2.1 Global Scale

At the global scale, clear spatial patterns exist in the distribution of soil types as represented by the soil orders, the highest level of the USDA soil taxonomy system (Fig. 2‑1). The USDA soil taxonomy system (link) is one of several widely-used soil classification systems worldwide (link). The patterns you see in Fig. 2‑1 are strongly influenced by the global patterns of climate variables such as temperature and precipitation. In the frigid regions above 60°N latitude, we find large expanses of Gelisols, which are soils with a subsurface layer that remains frozen throughout the year, while the hot and humid equatorial regions of South America and Africa are dominated by Oxisols, the most highly weathered soils on Earth. The east to west gradient of decreasing precipitation across the southern United States is clearly reflected in the progression of soil orders from Ultisols in the southeast to Mollisols in the south central region to Aridisols in the southwest.

These soil order patterns spanning thousands of kilometers also indicate large scale patterns in soil physical properties that influence countless processes in the Earth’s coupled human and natural systems. In fact, these global distributions of soil physical properties are not only influenced by climate, but they also influence climate.


Fig. 2‑1. Soil orders of the world according to the USDA soil taxonomy system. Source: USDA-NRCS (link).

For example, one significant uncertainty in projections of future climate change is the fate of the large amount of organic carbon stored in the world’s permafrost soils [1]. As global temperatures continue to rise, these soils are thawing and the organic carbon is decomposing, resulting in increased carbon dioxide and methane emissions to the atmosphere. If these emissions are not offset by increases in carbon dioxide uptake due to increased plant growth in the warmer climate, then these greenhouse gases released from thawing soils may create a feedback loop that accelerates climate change. Thus, there is a growing need to better understand gas emissions and plant growth in these thawing soils, both of which depend strongly on the soil temperature and moisture dynamics, which are themselves influenced by the soil physical properties.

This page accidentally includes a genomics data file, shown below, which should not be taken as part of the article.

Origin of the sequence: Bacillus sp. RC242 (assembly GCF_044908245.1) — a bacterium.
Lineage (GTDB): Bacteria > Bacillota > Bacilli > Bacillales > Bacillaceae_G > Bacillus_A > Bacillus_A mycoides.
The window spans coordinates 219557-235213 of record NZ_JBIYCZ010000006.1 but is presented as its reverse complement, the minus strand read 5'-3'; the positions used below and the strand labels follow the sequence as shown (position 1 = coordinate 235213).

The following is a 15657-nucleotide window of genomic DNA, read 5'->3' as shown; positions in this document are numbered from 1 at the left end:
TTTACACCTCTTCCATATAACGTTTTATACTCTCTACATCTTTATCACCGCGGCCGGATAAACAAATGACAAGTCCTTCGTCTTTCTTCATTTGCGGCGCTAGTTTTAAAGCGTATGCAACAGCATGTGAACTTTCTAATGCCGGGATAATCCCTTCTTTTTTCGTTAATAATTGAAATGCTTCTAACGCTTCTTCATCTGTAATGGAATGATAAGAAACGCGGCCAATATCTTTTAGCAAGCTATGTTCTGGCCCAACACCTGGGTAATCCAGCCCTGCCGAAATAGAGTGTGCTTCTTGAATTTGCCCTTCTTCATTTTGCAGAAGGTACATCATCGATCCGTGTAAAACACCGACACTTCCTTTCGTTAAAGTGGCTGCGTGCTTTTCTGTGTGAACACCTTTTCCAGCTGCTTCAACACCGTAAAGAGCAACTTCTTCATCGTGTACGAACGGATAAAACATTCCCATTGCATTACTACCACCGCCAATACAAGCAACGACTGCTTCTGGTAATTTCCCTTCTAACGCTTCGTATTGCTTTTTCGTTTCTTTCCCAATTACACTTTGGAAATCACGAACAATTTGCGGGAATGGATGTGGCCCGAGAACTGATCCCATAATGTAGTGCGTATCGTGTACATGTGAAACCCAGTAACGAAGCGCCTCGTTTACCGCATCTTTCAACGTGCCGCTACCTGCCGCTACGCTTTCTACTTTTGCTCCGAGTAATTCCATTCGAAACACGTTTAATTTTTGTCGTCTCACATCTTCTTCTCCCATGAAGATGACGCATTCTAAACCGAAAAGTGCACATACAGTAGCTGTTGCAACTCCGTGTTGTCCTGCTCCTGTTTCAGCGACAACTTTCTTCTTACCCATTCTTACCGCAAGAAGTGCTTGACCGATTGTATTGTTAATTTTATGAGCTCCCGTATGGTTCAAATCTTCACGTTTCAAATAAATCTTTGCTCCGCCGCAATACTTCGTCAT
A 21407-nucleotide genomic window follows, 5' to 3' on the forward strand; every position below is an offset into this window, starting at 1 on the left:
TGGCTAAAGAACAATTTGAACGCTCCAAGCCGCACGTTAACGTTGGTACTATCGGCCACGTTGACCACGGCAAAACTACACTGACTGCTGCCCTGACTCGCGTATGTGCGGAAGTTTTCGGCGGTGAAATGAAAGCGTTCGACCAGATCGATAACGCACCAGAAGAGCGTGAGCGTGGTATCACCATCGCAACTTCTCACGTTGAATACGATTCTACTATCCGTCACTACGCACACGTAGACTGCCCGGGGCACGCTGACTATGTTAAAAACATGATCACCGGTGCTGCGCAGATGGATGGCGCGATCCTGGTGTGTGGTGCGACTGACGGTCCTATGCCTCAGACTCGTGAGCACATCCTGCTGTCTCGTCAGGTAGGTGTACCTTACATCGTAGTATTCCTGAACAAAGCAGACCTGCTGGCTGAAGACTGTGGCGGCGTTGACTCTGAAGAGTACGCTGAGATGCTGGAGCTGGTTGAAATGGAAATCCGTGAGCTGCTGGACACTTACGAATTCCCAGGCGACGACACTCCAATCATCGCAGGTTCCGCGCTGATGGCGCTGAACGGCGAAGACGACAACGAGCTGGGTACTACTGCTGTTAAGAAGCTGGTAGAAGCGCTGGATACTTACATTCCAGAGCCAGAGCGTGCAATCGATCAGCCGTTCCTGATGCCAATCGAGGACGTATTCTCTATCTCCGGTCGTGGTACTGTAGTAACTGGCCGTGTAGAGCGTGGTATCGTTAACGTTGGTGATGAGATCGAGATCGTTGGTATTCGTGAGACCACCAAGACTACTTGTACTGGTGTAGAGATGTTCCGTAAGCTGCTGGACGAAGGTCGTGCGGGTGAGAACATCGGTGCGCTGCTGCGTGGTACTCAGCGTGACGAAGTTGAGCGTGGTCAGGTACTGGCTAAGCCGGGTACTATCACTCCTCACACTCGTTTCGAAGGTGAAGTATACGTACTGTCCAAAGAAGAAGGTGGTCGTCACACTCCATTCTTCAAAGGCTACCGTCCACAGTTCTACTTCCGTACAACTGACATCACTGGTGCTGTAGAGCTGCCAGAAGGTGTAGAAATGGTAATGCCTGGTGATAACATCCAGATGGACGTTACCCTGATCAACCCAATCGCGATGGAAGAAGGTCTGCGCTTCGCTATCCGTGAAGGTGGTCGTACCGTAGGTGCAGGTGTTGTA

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Rain or Shine by Tyson Oschner is licensed under a Creative Commons Attribution 4.0 International License, except where otherwise noted.

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